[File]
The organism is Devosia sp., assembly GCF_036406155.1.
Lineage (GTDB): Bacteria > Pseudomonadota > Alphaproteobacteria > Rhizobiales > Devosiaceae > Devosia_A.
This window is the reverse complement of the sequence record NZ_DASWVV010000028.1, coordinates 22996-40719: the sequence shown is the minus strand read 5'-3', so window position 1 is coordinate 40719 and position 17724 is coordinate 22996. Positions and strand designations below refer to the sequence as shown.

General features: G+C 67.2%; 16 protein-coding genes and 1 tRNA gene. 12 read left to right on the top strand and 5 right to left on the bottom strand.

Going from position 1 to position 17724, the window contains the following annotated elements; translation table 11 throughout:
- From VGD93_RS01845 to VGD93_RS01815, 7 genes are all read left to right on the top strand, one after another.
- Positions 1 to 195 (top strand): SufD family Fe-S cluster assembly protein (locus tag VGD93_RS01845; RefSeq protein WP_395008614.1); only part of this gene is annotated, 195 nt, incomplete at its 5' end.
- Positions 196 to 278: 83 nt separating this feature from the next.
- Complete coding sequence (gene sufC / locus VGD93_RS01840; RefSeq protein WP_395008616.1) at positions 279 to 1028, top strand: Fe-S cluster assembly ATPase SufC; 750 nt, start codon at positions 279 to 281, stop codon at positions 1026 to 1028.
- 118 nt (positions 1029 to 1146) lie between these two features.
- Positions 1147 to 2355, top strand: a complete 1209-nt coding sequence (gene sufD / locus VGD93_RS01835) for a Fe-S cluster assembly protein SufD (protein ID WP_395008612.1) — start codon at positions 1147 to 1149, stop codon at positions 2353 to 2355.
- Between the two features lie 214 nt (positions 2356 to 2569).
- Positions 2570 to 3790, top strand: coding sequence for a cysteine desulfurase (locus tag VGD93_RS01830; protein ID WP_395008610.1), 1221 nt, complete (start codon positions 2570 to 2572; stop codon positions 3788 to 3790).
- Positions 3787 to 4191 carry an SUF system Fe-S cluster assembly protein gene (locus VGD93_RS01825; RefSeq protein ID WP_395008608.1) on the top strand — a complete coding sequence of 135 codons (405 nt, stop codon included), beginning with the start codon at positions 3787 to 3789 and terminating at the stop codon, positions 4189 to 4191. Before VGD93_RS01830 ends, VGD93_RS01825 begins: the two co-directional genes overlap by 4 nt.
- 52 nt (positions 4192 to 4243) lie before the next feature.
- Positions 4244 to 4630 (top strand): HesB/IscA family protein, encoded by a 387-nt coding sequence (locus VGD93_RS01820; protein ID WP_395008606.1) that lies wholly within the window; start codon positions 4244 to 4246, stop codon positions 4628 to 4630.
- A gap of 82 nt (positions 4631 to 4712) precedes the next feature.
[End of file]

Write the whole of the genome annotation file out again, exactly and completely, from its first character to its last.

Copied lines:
The organism is Devosia sp., assembly GCF_036406155.1.
Lineage (GTDB): Bacteria > Pseudomonadota > Alphaproteobacteria > Rhizobiales > Devosiaceae > Devosia_A.
This window is the reverse complement of the sequence record NZ_DASWVV010000028.1, coordinates 22996-40719: the sequence shown is the minus strand read 5'-3', so window position 1 is coordinate 40719 and position 17724 is coordinate 22996. Positions and strand designations below refer to the sequence as shown.

General features: G+C 67.2%; 16 protein-coding genes and 1 tRNA gene. 12 read left to right on the top strand and 5 right to left on the bottom strand.

Going from position 1 to position 17724, the window contains the following annotated elements; translation table 11 throughout:
- From VGD93_RS01845 to VGD93_RS01815, 7 genes are all read left to right on the top strand, one after another.
- Positions 1 to 195 (top strand): SufD family Fe-S cluster assembly protein (locus tag VGD93_RS01845; RefSeq protein WP_395008614.1); only part of this gene is annotated, 195 nt, incomplete at its 5' end.
- Positions 196 to 278: 83 nt separating this feature from the next.
- Complete coding sequence (gene sufC / locus VGD93_RS01840; RefSeq protein WP_395008616.1) at positions 279 to 1028, top strand: Fe-S cluster assembly ATPase SufC; 750 nt, start codon at positions 279 to 281, stop codon at positions 1026 to 1028.
- 118 nt (positions 1029 to 1146) lie between these two features.
- Positions 1147 to 2355, top strand: a complete 1209-nt coding sequence (gene sufD / locus VGD93_RS01835) for a Fe-S cluster assembly protein SufD (protein ID WP_395008612.1) — start codon at positions 1147 to 1149, stop codon at positions 2353 to 2355.
- Between the two features lie 214 nt (positions 2356 to 2569).
- Positions 2570 to 3790, top strand: coding sequence for a cysteine desulfurase (locus tag VGD93_RS01830; protein ID WP_395008610.1), 1221 nt, complete (start codon positions 2570 to 2572; stop codon positions 3788 to 3790).
- Positions 3787 to 4191 carry an SUF system Fe-S cluster assembly protein gene (locus VGD93_RS01825; RefSeq protein ID WP_395008608.1) on the top strand — a complete coding sequence of 135 codons (405 nt, stop codon included), beginning with the start codon at positions 3787 to 3789 and terminating at the stop codon, positions 4189 to 4191. Before VGD93_RS01830 ends, VGD93_RS01825 begins: the two co-directional genes overlap by 4 nt.
- 52 nt (positions 4192 to 4243) lie before the next feature.
- Positions 4244 to 4630 (top strand): HesB/IscA family protein, encoded by a 387-nt coding sequence (locus VGD93_RS01820; protein ID WP_395008606.1) that lies wholly within the window; start codon positions 4244 to 4246, stop codon positions 4628 to 4630.
- A gap of 82 nt (positions 4631 to 4712) precedes the next feature.